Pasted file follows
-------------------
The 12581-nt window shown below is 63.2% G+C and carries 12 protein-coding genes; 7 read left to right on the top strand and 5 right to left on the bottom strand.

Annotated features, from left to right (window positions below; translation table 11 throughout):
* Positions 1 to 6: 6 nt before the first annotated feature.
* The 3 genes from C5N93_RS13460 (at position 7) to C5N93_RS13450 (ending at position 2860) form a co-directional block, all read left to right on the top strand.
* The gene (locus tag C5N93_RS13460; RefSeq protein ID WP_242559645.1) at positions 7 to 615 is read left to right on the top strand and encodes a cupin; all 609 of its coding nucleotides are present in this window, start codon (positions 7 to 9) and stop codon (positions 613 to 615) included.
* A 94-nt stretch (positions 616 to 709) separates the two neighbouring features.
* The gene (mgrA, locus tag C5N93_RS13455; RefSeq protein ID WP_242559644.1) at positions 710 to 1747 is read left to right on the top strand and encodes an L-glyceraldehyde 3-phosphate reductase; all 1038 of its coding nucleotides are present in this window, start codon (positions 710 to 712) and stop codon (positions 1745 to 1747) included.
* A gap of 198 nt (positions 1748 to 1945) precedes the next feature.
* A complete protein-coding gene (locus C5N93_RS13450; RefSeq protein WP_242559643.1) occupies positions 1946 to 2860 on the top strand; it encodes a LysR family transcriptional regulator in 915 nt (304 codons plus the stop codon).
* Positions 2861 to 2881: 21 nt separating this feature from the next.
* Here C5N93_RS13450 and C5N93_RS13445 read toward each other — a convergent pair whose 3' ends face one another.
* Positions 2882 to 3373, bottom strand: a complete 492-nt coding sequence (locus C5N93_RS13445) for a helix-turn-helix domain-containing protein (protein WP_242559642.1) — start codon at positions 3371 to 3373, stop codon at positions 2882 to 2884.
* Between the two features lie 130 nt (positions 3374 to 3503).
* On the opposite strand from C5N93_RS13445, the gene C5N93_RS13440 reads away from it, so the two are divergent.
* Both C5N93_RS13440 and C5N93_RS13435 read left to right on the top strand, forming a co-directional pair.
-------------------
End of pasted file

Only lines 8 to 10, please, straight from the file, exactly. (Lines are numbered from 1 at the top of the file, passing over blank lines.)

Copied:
* A gap of 198 nt (positions 1748 to 1945) precedes the next feature.
* A complete protein-coding gene (locus C5N93_RS13450; RefSeq protein WP_242559643.1) occupies positions 1946 to 2860 on the top strand; it encodes a LysR family transcriptional regulator in 915 nt (304 codons plus the stop codon).
* Positions 2861 to 2881: 21 nt separating this feature from the next.